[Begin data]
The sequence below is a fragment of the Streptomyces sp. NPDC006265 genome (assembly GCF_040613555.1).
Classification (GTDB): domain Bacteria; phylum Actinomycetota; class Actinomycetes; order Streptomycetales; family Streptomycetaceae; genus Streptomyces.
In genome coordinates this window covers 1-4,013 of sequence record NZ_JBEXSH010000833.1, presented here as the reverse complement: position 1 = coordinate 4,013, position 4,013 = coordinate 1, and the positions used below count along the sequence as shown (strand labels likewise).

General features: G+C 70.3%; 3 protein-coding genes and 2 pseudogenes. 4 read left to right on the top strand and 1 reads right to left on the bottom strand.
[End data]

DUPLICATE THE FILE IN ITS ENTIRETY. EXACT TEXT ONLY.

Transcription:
The sequence below is a fragment of the Streptomyces sp. NPDC006265 genome (assembly GCF_040613555.1).
Classification (GTDB): domain Bacteria; phylum Actinomycetota; class Actinomycetes; order Streptomycetales; family Streptomycetaceae; genus Streptomyces.
In genome coordinates this window covers 1-4,013 of sequence record NZ_JBEXSH010000833.1, presented here as the reverse complement: position 1 = coordinate 4,013, position 4,013 = coordinate 1, and the positions used below count along the sequence as shown (strand labels likewise).

General features: G+C 70.3%; 3 protein-coding genes and 2 pseudogenes. 4 read left to right on the top strand and 1 reads right to left on the bottom strand.